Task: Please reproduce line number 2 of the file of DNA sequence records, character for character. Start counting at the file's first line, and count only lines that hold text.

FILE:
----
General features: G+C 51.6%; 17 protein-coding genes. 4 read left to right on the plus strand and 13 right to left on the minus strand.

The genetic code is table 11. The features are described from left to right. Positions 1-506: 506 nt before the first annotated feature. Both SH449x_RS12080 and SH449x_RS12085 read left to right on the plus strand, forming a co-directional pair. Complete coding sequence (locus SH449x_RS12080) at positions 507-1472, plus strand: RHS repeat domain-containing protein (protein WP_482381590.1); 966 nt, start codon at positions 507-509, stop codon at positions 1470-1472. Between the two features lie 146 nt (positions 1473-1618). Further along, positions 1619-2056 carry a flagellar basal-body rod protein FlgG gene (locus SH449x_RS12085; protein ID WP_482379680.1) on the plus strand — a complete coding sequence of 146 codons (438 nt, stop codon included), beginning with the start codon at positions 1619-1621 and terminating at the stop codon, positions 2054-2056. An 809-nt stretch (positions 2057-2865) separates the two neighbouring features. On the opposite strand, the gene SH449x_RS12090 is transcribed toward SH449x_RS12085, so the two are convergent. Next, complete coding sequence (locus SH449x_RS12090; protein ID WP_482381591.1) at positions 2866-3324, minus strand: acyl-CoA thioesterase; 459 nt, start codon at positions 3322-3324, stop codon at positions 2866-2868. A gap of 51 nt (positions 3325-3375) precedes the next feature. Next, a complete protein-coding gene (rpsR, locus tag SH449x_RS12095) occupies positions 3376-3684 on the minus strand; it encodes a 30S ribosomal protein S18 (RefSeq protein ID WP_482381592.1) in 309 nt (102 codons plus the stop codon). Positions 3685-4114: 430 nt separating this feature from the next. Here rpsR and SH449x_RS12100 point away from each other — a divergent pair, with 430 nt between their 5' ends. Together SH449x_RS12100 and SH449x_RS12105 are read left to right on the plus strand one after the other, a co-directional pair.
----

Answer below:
The genetic code is table 11. The features are described from left to right. Positions 1-506: 506 nt before the first annotated feature. Both SH449x_RS12080 and SH449x_RS12085 read left to right on the plus strand, forming a co-directional pair. Complete coding sequence (locus SH449x_RS12080) at positions 507-1472, plus strand: RHS repeat domain-containing protein (protein WP_482381590.1); 966 nt, start codon at positions 507-509, stop codon at positions 1470-1472. Between the two features lie 146 nt (positions 1473-1618). Further along, positions 1619-2056 carry a flagellar basal-body rod protein FlgG gene (locus SH449x_RS12085; protein ID WP_482379680.1) on the plus strand — a complete coding sequence of 146 codons (438 nt, stop codon included), beginning with the start codon at positions 1619-1621 and terminating at the stop codon, positions 2054-2056. An 809-nt stretch (positions 2057-2865) separates the two neighbouring features. On the opposite strand, the gene SH449x_RS12090 is transcribed toward SH449x_RS12085, so the two are convergent. Next, complete coding sequence (locus SH449x_RS12090; protein ID WP_482381591.1) at positions 2866-3324, minus strand: acyl-CoA thioesterase; 459 nt, start codon at positions 3322-3324, stop codon at positions 2866-2868. A gap of 51 nt (positions 3325-3375) precedes the next feature. Next, a complete protein-coding gene (rpsR, locus tag SH449x_RS12095) occupies positions 3376-3684 on the minus strand; it encodes a 30S ribosomal protein S18 (RefSeq protein ID WP_482381592.1) in 309 nt (102 codons plus the stop codon). Positions 3685-4114: 430 nt separating this feature from the next. Here rpsR and SH449x_RS12100 point away from each other — a divergent pair, with 430 nt between their 5' ends. Together SH449x_RS12100 and SH449x_RS12105 are read left to right on the plus strand one after the other, a co-directional pair.